Every year, the transmission of malaria by a small mosquito costs up to 400,000 lives worldwide. Around 80 per cent of the victims are children under the age of five. Most cases occur in Africa, travellers are also contracting the disease. Deutsche Malaria GmbH, a German-British alliance with headquarters in Hamburg and sites across the city and in Westerham, uses the synthetically-produced active substance fosmidomycin and has achieved considerable success in combination with other preparations, as shareholder Frank Oertel tells Hamburg News in an interview.
Hamburg News: Dear Mr. Oertel, how did the idea come about, what motivates you?
Frank Oertel: The annual number of illnesses speaks for itself. In 1934, a malaria drug was last developed in Germany. This has not occurred since then because the large pharmaceutical companies apparently do not view it as financially viable. At the same time, more and more people are becoming resistant to common malaria drugs…a highly dangerous development.
Hamburg News: But you’re a sales person, not a doctor…
Frank Oertel: That’s right. That’s why we, the investor, set off on a search and found the malaria expert par excellence in London. Since then, we have been working very successfully with the British physician and scientist Dr. David Hutchinson, Managing Director of DM GmbH. Previous studies show that we have a cure rate of 100 per cent. At the same time, we have other co-operating partners such as the University of Tubingen and, of course, the Bernhard Nocht Institute for Tropical Medicine in Hamburg. In addition to the patients in the affected countries, our target groups also include travellers and soldiers.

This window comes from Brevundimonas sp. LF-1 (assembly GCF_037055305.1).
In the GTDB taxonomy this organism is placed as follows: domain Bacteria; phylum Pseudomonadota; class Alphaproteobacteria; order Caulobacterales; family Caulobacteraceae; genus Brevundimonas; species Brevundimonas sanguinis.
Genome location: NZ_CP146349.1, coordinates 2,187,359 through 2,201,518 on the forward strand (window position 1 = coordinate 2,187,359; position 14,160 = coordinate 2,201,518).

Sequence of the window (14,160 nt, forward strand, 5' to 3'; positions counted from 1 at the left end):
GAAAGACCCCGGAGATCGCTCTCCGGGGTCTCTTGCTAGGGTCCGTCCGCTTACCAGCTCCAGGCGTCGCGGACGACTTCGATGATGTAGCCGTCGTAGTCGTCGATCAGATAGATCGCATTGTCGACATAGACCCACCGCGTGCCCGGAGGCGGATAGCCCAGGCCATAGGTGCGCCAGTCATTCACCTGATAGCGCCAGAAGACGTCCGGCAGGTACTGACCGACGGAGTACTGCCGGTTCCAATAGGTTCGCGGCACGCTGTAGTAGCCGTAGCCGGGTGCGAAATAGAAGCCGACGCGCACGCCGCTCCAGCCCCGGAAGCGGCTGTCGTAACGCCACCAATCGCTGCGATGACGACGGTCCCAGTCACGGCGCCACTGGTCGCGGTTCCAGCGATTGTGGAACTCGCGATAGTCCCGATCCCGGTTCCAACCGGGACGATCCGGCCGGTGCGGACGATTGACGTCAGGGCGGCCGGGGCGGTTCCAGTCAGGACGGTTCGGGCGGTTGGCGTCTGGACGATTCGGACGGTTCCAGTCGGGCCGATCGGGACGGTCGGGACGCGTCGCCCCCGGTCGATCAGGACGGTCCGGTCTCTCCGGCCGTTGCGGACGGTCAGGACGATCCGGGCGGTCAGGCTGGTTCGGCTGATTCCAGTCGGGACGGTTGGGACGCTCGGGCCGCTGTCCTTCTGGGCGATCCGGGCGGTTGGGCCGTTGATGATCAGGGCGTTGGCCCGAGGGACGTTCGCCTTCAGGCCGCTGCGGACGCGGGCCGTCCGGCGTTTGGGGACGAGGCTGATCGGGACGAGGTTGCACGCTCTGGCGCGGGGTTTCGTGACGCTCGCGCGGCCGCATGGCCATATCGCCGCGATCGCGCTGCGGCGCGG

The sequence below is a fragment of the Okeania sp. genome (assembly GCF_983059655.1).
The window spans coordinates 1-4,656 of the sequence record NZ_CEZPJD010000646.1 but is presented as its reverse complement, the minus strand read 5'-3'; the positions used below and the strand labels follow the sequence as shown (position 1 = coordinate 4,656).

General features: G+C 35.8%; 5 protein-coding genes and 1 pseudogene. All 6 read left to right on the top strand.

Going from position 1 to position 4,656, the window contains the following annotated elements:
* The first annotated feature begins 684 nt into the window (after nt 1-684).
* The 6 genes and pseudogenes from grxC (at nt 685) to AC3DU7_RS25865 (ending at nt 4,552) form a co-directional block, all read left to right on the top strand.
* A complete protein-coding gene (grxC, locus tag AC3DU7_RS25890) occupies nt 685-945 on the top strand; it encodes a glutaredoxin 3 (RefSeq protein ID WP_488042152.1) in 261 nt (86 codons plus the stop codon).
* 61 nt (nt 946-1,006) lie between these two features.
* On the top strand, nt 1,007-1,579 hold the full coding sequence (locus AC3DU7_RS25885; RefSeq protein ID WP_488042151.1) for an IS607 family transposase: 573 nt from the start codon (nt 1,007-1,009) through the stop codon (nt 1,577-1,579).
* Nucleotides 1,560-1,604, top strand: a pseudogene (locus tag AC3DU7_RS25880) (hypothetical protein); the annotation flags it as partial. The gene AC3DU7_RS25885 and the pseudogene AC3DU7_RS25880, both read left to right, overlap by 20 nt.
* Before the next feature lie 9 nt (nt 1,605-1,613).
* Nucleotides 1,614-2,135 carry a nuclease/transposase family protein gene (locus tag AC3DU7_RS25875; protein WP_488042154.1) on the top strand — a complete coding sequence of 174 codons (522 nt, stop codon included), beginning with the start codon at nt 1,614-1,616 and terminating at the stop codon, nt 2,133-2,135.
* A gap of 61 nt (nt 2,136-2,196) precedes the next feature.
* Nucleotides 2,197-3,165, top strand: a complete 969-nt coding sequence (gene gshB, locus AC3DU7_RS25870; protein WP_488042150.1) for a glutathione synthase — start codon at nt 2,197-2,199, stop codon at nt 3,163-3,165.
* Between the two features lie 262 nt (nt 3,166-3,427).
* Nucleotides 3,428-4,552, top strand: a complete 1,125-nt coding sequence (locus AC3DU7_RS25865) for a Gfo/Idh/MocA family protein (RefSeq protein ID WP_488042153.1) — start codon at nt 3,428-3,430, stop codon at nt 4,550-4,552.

Hamburg News: You recently attended the Grand Challenges Annual Meeting of the Bill & Melinda Gates Foundation, which supports you. Both of them were there as well as Chancellor Angela Merkel. What did you achieve in Berlin?
Frank Oertel: The event was a success for us in several respects. NASA, for example, surprisingly offered us data on regions that are likely to be particularly vulnerable to malaria in the near future. In addition, the Bill & Melinda Gates Foundation has announced an award for “Great Ideas” that comes with USD 200,000 initially. We see great opportunities there also.
Hamburg News: Have there been any other reactions?
Frank Oertel: We are particularly pleased that a start-up and a team of students from the University of Hamburg and the University of Applied Sciences, Hamburg-Harburg (TUHH) have contacted us to develop a sustainable mosquito trap. The prevention method is based on synthetic biology (igem.org). A promising and novel method.
Hamburg News: What are your next steps?
Frank Oertel: We are on course to regulatory approval, but have not yet reached the end of the road. Therefore, we are urgently looking for more partners to accelerate the next steps in the study programme to bring relevant anti-malaria therapeutics to the market as soon as possible. We will then probably grant a licence to Hamburg-based producers. In this way, the drug could prove a success for Hamburg as a location of medicine and science also.
Interview by Karolin Köcher
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